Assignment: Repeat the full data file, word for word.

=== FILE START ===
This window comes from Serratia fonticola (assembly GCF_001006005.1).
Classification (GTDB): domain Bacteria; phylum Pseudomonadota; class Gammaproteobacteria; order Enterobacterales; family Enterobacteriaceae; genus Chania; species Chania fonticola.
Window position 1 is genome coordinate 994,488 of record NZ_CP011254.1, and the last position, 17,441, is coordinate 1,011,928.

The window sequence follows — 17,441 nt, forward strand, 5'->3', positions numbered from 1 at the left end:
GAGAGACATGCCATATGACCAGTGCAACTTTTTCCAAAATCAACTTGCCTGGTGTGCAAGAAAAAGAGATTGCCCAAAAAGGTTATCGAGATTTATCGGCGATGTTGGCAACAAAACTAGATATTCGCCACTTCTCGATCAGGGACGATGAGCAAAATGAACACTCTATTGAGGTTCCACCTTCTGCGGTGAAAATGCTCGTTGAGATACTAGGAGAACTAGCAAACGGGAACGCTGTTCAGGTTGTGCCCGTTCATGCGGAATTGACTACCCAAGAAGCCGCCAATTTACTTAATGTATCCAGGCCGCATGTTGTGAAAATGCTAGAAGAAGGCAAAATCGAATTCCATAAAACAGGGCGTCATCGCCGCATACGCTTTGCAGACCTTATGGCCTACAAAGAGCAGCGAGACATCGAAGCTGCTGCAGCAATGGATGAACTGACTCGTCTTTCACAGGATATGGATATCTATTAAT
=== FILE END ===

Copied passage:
This window comes from Serratia fonticola (assembly GCF_001006005.1).
Classification (GTDB): domain Bacteria; phylum Pseudomonadota; class Gammaproteobacteria; order Enterobacterales; family Enterobacteriaceae; genus Chania; species Chania fonticola.
Window position 1 is genome coordinate 994,488 of record NZ_CP011254.1, and the last position, 17,441, is coordinate 1,011,928.

The window sequence follows — 17,441 nt, forward strand, 5'->3', positions numbered from 1 at the left end:
GAGAGACATGCCATATGACCAGTGCAACTTTTTCCAAAATCAACTTGCCTGGTGTGCAAGAAAAAGAGATTGCCCAAAAAGGTTATCGAGATTTATCGGCGATGTTGGCAACAAAACTAGATATTCGCCACTTCTCGATCAGGGACGATGAGCAAAATGAACACTCTATTGAGGTTCCACCTTCTGCGGTGAAAATGCTCGTTGAGATACTAGGAGAACTAGCAAACGGGAACGCTGTTCAGGTTGTGCCCGTTCATGCGGAATTGACTACCCAAGAAGCCGCCAATTTACTTAATGTATCCAGGCCGCATGTTGTGAAAATGCTAGAAGAAGGCAAAATCGAATTCCATAAAACAGGGCGTCATCGCCGCATACGCTTTGCAGACCTTATGGCCTACAAAGAGCAGCGAGACATCGAAGCTGCTGCAGCAATGGATGAACTGACTCGTCTTTCACAGGATATGGATATCTATTAAT